July is already here...crazy! I’m going to get right into this challenge created by Jingle, Jangle, Jungle. Just so everyone knows, I always mean to reply to your comments but I lose time (no, I have not been taken by aliens). I do listen to all your musical choices and love many..except for heavy metal (sorry Alex🥰) but I do listen to the end. I will try to be better in the future..I always strive to be better. Here are the three themes for this week:
A SONG WITH A COUNTRY IN THE TITLE
A SONG WITH A COLOUR IN THE TITLE
A SONG ABOUT A PROFESSION
1. DON’T CRY FOR ME ARGENTINA SUNG BY PATTI LUPONE-1978
This song, written by Andrew Lloyd Webber and Tim Rice came out on an LP sing by Julie Covington back in 1976 but became famous when it became a musical, "Evita" in 1978. In England , it became famous with Elaine Page as Evita but when it came to the States, Patti Lupone made this role her own. One day I would like to see this in the theatre. This show was made into a movie with Madonna as the star and she did this role quite well. Madonna never looked so good during this period.
2. BLUE SKIES SUNG BY DORIS DAY ORIGINAL SONG FROM 1926
Ok I almost went with Bing Crosby who sang this in the film “Blue Skies” in 1946 and White Christmas (with Danny Kaye) in 1954 but I went with good ole Doris this time. The song originated from a musical called “Betsy” not a very good musical by Rodgers and Hart. This song was a last minute substitute written by Irving Berlin, sung by Belle Baker and it received 24 curtain calls! It is quite an uplifting song and has been sung by many greats from Fred Astaire to Bing Crosby, Ella Fitzgerald and many others.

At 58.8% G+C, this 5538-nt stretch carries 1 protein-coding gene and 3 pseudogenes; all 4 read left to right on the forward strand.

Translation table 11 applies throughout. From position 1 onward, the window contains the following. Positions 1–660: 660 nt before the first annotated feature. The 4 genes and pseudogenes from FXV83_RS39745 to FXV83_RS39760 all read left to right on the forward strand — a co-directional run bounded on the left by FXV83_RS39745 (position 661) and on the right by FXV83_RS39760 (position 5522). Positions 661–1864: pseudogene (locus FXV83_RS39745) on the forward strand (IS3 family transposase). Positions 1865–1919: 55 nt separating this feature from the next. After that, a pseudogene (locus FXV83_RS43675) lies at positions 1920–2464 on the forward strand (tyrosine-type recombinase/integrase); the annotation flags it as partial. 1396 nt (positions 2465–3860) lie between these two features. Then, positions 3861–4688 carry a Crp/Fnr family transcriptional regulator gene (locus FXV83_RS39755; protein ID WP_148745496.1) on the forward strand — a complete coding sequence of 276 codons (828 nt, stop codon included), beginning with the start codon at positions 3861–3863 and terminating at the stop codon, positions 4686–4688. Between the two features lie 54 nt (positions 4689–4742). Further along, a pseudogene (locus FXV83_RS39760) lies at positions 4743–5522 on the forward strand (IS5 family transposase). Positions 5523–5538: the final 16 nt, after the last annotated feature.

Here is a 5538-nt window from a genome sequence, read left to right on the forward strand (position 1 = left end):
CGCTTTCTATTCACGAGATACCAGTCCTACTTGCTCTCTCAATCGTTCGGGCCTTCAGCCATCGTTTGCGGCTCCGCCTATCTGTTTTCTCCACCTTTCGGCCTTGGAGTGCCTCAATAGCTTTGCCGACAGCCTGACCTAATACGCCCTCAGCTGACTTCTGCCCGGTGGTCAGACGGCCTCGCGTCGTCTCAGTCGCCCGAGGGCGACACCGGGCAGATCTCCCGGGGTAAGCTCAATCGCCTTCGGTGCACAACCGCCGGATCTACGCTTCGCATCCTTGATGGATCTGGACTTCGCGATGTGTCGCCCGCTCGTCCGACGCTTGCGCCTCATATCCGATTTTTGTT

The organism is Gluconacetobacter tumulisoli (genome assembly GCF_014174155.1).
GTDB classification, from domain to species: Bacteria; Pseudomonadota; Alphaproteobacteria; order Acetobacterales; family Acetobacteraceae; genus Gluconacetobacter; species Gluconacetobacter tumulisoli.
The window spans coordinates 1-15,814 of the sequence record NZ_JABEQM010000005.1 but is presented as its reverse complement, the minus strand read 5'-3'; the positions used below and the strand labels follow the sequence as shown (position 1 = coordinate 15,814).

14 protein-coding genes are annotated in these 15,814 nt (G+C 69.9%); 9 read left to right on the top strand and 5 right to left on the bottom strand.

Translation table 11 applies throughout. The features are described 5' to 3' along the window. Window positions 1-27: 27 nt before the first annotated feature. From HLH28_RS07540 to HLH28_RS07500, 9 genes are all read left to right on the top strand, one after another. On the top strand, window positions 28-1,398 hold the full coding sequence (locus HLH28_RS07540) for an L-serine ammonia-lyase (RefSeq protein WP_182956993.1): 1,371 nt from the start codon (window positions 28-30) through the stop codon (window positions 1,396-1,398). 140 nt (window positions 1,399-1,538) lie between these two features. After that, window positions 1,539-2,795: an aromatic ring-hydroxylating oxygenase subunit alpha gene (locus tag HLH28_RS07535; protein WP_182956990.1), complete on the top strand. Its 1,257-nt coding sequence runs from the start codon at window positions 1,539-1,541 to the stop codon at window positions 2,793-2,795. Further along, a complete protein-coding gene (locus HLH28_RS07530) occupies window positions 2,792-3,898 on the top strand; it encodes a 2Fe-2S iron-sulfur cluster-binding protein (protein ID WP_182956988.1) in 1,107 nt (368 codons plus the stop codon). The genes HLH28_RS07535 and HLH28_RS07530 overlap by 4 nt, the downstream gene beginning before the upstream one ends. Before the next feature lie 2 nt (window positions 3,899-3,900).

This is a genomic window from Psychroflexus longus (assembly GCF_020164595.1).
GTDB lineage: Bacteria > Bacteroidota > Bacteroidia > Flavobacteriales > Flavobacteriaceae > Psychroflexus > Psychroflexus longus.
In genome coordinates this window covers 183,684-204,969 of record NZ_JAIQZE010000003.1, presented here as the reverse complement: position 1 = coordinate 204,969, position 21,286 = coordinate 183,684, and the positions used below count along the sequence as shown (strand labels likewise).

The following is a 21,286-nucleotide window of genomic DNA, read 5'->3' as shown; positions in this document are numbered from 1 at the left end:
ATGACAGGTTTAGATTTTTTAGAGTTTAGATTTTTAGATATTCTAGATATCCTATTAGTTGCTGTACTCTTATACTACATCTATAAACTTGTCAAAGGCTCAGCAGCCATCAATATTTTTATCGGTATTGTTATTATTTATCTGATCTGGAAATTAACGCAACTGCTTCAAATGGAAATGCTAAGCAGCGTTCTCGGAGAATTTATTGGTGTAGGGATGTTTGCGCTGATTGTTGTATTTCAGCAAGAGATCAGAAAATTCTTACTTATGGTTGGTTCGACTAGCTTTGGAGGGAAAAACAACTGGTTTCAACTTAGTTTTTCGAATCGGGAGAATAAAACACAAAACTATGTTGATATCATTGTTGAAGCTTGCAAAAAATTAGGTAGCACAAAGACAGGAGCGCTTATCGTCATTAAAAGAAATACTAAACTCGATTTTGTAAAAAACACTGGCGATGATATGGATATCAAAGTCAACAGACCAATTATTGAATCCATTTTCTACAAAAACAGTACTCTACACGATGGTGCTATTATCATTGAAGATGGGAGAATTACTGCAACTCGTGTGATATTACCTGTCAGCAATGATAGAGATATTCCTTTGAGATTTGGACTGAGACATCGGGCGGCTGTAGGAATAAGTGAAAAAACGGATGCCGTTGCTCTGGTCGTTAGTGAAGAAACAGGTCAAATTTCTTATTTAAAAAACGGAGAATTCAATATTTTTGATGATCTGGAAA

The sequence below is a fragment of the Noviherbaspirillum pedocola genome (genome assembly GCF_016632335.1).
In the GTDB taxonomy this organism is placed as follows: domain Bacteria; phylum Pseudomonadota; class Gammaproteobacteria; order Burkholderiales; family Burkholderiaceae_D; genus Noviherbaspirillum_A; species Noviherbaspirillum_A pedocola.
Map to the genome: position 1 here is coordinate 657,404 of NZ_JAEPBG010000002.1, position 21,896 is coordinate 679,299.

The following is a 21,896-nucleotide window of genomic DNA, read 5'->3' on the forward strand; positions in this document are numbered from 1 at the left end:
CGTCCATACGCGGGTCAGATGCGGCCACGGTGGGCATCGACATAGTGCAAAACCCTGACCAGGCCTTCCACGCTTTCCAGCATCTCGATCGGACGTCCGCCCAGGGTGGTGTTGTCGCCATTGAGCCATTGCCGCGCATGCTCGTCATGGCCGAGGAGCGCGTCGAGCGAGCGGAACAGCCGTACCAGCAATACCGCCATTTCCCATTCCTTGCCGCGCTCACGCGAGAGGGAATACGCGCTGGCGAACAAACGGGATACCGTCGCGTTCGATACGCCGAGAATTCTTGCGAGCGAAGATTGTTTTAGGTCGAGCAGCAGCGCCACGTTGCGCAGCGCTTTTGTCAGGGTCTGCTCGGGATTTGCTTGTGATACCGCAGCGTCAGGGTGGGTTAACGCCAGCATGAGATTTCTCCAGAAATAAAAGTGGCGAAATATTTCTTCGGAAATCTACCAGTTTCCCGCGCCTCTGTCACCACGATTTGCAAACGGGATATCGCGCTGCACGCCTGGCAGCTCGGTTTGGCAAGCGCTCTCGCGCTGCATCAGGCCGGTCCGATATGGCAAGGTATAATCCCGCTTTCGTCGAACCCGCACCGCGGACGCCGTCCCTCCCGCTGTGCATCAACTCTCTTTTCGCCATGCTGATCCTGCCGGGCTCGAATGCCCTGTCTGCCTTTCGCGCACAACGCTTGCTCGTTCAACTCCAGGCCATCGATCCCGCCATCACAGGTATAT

3. THE LOG DRIVER'S WALTZ SUNG BY THE MOUNTAIN CITY FOUR- 1979
This song was was composed by Wade Hemsworth around 1956/57, who is a noted Canadian folk singer. He would watch the French log rollers on the river and thought they looked like dancers as they balanced on the logs as it went down the river.. My dad worked in Algonquin Park back in the 1930s in a lumber camp. He would, occasionally, be on the river but didn’t like it at all. He once saw a fellow worker slip on the very slippery logs and fall between the logs. It closed up right and the man drowned. It was a very dangerous job and he said the Frenchmen were the best at it. Anyway, I always think of my mom and dad when I watch this very famous short film from the National Film Board of Canada. The 2 sisters, Kate and Anna McGarrigle, made this version of the song famous in Canada. It’s famous even if it is not well known and was featured on our Canadian stamps (The Film Board Vignette series).
What can you think of?
I am here to take the Weekly Song Challenge with you, dear friend!
I enjoyed the number by Patti Lupone. Mrs. Shady and I watched her for years in the main character role of the mom on the family-oriented TV drama Life Goes On. Patti was given the chance to sing in several episodes of the series which ran from 1989 to 1993.
The late Doris Day had a beautiful voice for singing and for speaking her lines in films. Her soft, clear, pure vocal on "Blue Skies" resonates with me and I thank you for selecting it.
"The Log Driver's Waltz" might be the quintessential work song, famous in Canada but new to my ears. Thanks for sharing the anecdote about your dad's hazardous occupation on the river. I can picture that poor worker slipping through the heavy logs, being trapped beneath them and drowning.